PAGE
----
Last week, at a “regular news conference at the Foreign Ministry, Jiang Yu, a spokeswoman, suggested that some reporters were trying to stir up unrest, not report on it. ‘Law-abiding people will be protected by the law,’ she said. ‘But people who are trying to create trouble in China, I can tell them that they have made the wrong plans.’” (via NYT, read full text here)
Veiled threats from the “ministry” hint that harmony threatens the free world. This means that you too, white journalist, will have to abide by the rules. Or at least appear to abide by them. Covering the career-boosting “China in unrest” story has become even more valuable.
Evan Osnos asked recently on the New Yorker blog, “Is China giving up on Western Rule of Law?” (link here) And physical attacks on foreign journalists in China also hint that this ain’t, and never will be, the proverbial “Kansas.” But while “strolling protests” and other news are afforded major coverage outside the Great Firewall, various ministries quietly assert their point of view through other subtle messages. Here, that point of view is literally with the prominent Pacific-centered political map as a background.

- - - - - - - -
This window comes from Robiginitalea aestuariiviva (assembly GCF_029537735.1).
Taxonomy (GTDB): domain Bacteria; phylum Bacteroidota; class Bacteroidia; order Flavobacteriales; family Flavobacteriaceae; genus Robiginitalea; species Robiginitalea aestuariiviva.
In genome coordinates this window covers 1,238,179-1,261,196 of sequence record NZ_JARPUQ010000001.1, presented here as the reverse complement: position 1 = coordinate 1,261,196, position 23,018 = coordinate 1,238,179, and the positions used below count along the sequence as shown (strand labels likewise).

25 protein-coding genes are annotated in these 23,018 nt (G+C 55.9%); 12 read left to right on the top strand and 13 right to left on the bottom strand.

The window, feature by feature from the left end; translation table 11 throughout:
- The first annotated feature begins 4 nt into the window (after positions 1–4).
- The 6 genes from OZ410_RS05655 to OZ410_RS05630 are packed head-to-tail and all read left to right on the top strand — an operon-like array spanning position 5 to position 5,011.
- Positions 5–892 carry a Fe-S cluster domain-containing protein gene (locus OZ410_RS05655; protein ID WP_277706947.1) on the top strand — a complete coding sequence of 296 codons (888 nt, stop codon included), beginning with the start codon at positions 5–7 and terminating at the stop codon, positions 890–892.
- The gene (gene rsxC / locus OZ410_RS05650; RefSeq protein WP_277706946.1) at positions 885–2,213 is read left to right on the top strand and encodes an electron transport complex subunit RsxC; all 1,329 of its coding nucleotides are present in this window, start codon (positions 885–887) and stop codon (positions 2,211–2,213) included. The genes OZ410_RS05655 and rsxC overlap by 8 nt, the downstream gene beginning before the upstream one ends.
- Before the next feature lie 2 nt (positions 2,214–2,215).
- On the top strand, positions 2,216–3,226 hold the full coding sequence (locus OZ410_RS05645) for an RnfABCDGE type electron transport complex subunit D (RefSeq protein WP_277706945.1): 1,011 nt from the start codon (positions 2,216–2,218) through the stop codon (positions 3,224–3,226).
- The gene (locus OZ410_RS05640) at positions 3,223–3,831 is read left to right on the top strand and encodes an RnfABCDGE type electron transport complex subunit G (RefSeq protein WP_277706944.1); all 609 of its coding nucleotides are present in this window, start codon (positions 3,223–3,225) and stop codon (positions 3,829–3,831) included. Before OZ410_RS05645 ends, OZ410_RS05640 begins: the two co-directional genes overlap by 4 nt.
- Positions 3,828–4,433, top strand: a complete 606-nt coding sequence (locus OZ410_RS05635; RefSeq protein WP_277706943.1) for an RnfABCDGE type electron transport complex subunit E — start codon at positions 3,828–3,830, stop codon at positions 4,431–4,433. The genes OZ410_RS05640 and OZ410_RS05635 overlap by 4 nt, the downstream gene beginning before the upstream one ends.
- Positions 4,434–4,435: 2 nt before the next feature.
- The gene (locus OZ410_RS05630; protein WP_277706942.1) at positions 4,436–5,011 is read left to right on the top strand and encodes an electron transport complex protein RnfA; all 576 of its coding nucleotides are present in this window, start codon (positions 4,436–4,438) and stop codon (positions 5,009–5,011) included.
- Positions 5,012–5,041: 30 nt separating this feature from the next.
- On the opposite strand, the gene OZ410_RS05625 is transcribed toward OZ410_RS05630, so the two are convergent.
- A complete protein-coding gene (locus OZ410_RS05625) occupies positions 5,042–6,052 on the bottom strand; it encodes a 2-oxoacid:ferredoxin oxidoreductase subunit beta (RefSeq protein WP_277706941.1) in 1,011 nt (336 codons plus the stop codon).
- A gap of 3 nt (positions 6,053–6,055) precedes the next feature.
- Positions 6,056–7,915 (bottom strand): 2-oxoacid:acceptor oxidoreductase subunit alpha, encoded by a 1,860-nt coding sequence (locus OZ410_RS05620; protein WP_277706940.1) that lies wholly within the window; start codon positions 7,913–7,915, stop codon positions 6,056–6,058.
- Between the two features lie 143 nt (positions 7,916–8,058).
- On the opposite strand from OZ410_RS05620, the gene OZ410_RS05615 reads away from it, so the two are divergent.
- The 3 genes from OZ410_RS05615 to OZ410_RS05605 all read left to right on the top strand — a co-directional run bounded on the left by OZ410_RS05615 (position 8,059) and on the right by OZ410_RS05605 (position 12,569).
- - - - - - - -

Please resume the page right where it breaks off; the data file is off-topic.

The white lines on a blue field contrast starkly with the red and yellow of the Chinese flag, and the stylized rendering of this map, as well as the unfamiliar projection (most common is the Mercator projection) seems to state the Ministry’s position perfectly. The image above seems the quintessential inclusion of the three primary colors, and against the blue, the flag’s prominent color seems distinctly non-conservative. The red logo on the very center of the podium also looks striking, it seems to be in the cusp of the “bending” African and South American continents. China has rendered itself as a supporter of the developing nations since the 1950s, the theme can be found in both “fine” art and poster arts since 1949. The image the Foreign Ministry projects here is not too different from what we might see at a US, or UN press conference, it seems to suggest we are looking at a power equal, but alternative, to the current world order.
I’ve written briefly on the mathematical symmetry and stern aesthetic in news images from the DPRK (link here), and the stark image above bears a certain resemblance. But to be fair, its symmetric composition should be credited to David Gray for Reuters. Thus, this image is not the product of any “propaganda machine,” although its staged element are surely homegrown. This fact also adds a new, more interesting layer to its analysis––how much of this representation is based on the photographer’s preconceptions of authority as stiff and dictated from the center? But, never having consciously seen other images of this “regular new conference,” I can only make limited comments.
If we take these types of background images seriously (and we have every reason to believe that ALL nations do), it is clear who’s projecting a unique world view.
Read more on journalist restrictions in the IHT here.